Today’s disappointing news on the recount in Virginia’s neck-and-neck Attorney General race not only confirms that Democrat Herring likely widened his lead over Republican Obenshain by a slim margin, but it also (not unexpectedly) confirms that Democrats know how to turn out under-informed and under-prepared voters.
The WaPo is reporting that the Herring campaign has widened its lead to roughly 800 votes as a result of the recount efforts underway yesterday and Monday. (And curse you, Thor’s Hammer, for beating me to the “Publish” button!!)
But when you dig a little deeper into where those additional votes came from, it does not inspire confidence that the Republic is in the best of hands. The vast majority of these additional votes came from ballots rejected initially as “under votes” by the optical scanning equipment employed by many localities around Virginia. An under vote is yielded when the voter fails to properly mark a ballot for a particular candidate. That means that Herring netted these additional votes from people not sophisticated enough to color-in the oval next to Herring’s name correctly.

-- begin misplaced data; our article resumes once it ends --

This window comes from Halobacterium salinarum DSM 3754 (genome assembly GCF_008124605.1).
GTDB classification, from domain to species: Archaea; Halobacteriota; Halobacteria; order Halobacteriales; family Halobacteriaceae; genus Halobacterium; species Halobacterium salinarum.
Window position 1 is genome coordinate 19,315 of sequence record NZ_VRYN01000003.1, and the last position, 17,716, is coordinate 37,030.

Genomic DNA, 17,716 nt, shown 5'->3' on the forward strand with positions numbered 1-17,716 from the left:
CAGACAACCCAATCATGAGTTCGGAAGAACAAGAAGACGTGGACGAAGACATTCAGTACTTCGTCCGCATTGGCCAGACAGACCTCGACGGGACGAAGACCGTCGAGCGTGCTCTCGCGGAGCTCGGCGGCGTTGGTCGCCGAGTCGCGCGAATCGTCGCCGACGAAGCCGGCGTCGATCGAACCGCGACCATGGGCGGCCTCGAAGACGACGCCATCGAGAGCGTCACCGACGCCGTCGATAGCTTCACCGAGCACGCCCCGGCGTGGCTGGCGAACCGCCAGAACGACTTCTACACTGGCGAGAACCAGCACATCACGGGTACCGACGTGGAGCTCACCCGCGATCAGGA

The Virginia State Board of Elections circulated guidance to all recount officials to show them examples of ballots they should accept and reject. I understand from conversations with recount officials today that these types of examples were common among the under votes. Below are some of the types of markings that were accepted:
So, for all you Obenshain voters (and Cuccinelli, Jackson, and Dudenhefer voters, too), rest easy knowing your votes have been canceled out by people whose minds are not as sharp as the marking pens they so embarrassingly mis-used.
The full State Board of Elections guidance on what ballots to accept and which to reject can be found below.